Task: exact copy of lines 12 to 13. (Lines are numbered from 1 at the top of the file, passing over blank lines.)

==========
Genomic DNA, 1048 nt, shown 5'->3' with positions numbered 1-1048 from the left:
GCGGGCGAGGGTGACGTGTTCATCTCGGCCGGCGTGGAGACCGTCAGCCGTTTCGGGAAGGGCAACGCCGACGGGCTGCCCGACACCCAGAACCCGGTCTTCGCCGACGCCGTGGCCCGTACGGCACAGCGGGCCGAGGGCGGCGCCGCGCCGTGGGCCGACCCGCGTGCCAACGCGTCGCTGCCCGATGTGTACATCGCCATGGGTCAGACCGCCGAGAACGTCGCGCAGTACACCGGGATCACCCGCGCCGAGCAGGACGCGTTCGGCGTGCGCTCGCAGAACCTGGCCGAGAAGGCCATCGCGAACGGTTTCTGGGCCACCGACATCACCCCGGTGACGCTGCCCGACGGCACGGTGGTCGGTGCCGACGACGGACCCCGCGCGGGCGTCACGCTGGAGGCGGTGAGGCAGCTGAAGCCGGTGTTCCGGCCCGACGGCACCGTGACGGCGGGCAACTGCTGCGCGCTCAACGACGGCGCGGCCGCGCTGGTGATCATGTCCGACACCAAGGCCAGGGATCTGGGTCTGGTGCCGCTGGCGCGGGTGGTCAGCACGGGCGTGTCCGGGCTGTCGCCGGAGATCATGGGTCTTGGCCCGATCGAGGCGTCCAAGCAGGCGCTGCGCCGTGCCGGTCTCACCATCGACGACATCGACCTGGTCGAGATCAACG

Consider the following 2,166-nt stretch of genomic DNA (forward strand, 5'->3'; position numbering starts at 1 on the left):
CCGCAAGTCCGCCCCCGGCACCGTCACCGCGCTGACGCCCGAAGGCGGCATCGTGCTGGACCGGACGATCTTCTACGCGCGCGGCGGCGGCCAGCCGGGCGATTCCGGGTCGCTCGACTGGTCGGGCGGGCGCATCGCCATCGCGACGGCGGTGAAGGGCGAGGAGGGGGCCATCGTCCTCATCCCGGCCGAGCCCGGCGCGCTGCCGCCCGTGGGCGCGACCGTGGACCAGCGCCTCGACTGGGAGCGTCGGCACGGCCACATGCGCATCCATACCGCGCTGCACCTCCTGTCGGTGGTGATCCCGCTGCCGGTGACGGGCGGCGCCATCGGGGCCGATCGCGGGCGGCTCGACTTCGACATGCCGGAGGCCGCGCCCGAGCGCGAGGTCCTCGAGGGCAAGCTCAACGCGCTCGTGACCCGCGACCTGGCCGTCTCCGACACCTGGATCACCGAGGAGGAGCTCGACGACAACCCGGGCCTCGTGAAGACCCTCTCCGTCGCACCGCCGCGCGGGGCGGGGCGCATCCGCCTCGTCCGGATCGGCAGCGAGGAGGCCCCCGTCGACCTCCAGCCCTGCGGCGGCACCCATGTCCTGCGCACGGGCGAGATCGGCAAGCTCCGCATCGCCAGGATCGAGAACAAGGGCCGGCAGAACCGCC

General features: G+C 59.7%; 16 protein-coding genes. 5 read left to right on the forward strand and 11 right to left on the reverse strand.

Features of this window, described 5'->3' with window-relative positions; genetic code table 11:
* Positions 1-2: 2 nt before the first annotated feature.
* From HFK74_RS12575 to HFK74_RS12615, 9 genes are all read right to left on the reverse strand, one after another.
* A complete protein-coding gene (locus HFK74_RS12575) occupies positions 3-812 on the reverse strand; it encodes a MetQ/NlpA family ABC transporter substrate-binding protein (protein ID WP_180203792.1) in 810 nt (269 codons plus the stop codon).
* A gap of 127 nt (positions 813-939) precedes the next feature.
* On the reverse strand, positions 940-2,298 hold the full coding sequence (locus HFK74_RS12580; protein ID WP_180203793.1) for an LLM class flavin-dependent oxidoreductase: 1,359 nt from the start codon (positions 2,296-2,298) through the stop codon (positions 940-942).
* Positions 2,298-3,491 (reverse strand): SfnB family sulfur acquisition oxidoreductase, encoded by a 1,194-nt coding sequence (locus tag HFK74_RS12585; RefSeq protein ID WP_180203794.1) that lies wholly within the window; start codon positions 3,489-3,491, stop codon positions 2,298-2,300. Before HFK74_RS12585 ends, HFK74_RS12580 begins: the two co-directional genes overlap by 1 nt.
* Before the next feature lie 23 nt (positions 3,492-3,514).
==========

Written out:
* Positions 2,298-3,491 (reverse strand): SfnB family sulfur acquisition oxidoreductase, encoded by a 1,194-nt coding sequence (locus tag HFK74_RS12585; RefSeq protein ID WP_180203794.1) that lies wholly within the window; start codon positions 3,489-3,491, stop codon positions 2,298-2,300. Before HFK74_RS12585 ends, HFK74_RS12580 begins: the two co-directional genes overlap by 1 nt.
* Before the next feature lie 23 nt (positions 3,492-3,514).